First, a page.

LAS VEGAS — A teenager sat in a wheelchair, his motionless legs a stark reminder of a tragedy that left the hockey world in tears. Sitting around a table with survivors of a bus accident in which 16 Humboldt Broncos died, the 18-year-old goalie wore No. 31, with the name “WASSERMAN” stitched across the back of a gold-and-green sweater.
Without a word, two strong hands came out of nowhere and were gently placed on Jacob Wasserman’s shoulders. When the young athlete turned to see who had stopped by for a visit, his face lit up with a smile of recognition for Avalanche coach Jared Bednar.
“I grew up in Humboldt,” Bednar said Tuesday. “I played hockey for the Broncos. I traveled the same roads. I remember how much those games meant to me. When something like this happens, when young men go through a tragedy that should never happen to anybody, you reach out and help, let them know you care, anyway you can.”
The NHL’s biggest names are all here in Vegas, baby. Nathan MacKinnon, Drew Doughty and Pekka Rinne have gathered for the league’s awards gala Wednesday. The stars of the show, however, are certain to be nine young players from the Humboldt Broncos, whose resiliency after a horrific accident during a road trip in April bonded the hockey community, because hugs are what members of a tight-knit family do to combat the pain.
“I know you’ve been through a lot. But you’ve been a great inspiration to us,” NHL commissioner Gary Bettman told Wasserman and his teammates, at a private gathering where, one by one, candidates for the Vezina and Hart trophies stopped to say hello.
While a media horde waited in a huge nearby ballroom to interview the NHL award nominees, Bednar lingered in the tiny room with the Broncos, because first and foremost, the Avalanche’s coach of the year candidate is a son of Humboldt.
Bednar grew up on the Saskatchewan prairie, the son of a Royal Canadian Mounted Police officer and a kid with big hockey dreams. One of his best friends was Kirby Wasserman, owner of a heavy slap shot and the son of a farmer.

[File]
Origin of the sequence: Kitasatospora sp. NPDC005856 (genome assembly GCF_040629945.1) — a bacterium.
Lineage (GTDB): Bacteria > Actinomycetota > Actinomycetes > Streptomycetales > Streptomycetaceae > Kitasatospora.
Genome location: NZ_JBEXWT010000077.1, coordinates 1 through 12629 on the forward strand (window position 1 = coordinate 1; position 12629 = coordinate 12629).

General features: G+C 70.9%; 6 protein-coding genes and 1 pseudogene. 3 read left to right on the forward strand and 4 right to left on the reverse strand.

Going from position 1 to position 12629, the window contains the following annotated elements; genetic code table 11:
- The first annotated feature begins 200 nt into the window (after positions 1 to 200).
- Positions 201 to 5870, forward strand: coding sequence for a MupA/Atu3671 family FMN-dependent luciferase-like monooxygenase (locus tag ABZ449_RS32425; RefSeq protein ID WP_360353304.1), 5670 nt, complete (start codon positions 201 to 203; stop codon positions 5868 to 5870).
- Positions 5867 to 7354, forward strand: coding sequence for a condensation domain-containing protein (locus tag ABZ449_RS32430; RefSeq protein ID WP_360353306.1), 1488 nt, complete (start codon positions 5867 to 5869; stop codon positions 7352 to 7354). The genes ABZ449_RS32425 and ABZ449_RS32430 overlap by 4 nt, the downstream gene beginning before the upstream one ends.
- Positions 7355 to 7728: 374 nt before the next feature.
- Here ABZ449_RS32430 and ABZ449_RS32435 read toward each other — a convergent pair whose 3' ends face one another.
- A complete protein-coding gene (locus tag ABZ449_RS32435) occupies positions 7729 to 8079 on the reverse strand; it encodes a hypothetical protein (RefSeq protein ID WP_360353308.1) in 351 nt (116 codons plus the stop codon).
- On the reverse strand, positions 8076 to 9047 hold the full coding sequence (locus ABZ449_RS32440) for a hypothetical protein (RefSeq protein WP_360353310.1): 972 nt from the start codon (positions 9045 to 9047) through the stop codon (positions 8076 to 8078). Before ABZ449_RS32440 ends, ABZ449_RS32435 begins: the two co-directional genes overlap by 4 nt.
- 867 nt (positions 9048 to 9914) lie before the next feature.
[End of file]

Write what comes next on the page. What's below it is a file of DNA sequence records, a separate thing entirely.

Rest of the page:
“We got in a lot of teenage trouble together,” confided Wasserman, who met Bednar in the early 1980s, when they were both 10 years old.
“Well,” interrupted Bednar, “one half of us was the good kid …”
Before the Avs coach could incriminate anyone, Wasserman added, “We’ll let you figure out which one.”
From the roar of a snowmobile in winter to the whack of hockey sticks on pavement during summer, Bednar and Wasserman became friends for life.
Within days after the Avs lost 5-0 to Nashville and were eliminated from the Stanley Cup playoffs, Bednar hopped on a plane to Canada. Among his first stops was Saskatoon City Hospital, where his buddy’s son resided for 73 long days after the Humboldt team bus was shredded in a collision with a tractor-trailer, leaving Jacob Wasserman paralyzed from the waist down.
“Humboldt has always adopted the Broncos as their own,” Kirby Wasserman said. “And Humboldt wants to take care of them, especially now, in response to this tragedy.”
Jobs and mortgages, all the nuisances of adulthood, tend to push aside friendships of our youth. One hug, however, can melt away the years. “Mr. Bednar was in my dad’s whole group of old friends,” Jacob said. “I actually never met him until he came to visit me in the hospital. I immediately knew who he was, and I remembered a couple good stories my dad told me about when they were kids. But I found out he was a good guy, a really good guy.”
The accident robbed a young goalie the use of his legs but failed to steal his dreams. Wasserman vows to be back on the ice ASAP, playing sledge hockey. Who knows? Check back in a few years, and don’t be surprised if you see “WASSERMAN” stitched on the back of a sweater, representing Canada at the Winter Paralympics.
But for now? “After being in the hospital for so long,” he admitted, “adjustment back into normal life is hard.”
While one of their favorite sons was gone in a Saskatoon hospital, Humboldt waited, quietly preparing for the adolescent goalie’s return. Love need not be loud to be strong. “We’ve seen businesses in town put in wheelchair-accessible ramps that weren’t there three months ago,” Kirby Wasserman said.
Welcome home, Jacob. Welcome home.
On a sizzling Las Vegas evening, Bednar will walk the red carpet into the Hard Rock Hotel, where Johnny Cash’s black shirt and Tom Petty’s Rickenbacker guitar adorn the casino walls, then he will grab a seat alongside NHL luminaries, waiting to hear if he’s named coach of the year.
But his heart will be 1,540 miles away, back in Humboldt (population 5,869), where the coolest dream a young Bednar ever imagined was skating for his local heroes, the Broncos.
Humboldt. It’s home. It’s hockey. It’s love, unbroken and certain that even after the cruelest night of winter, the sun will return in spring.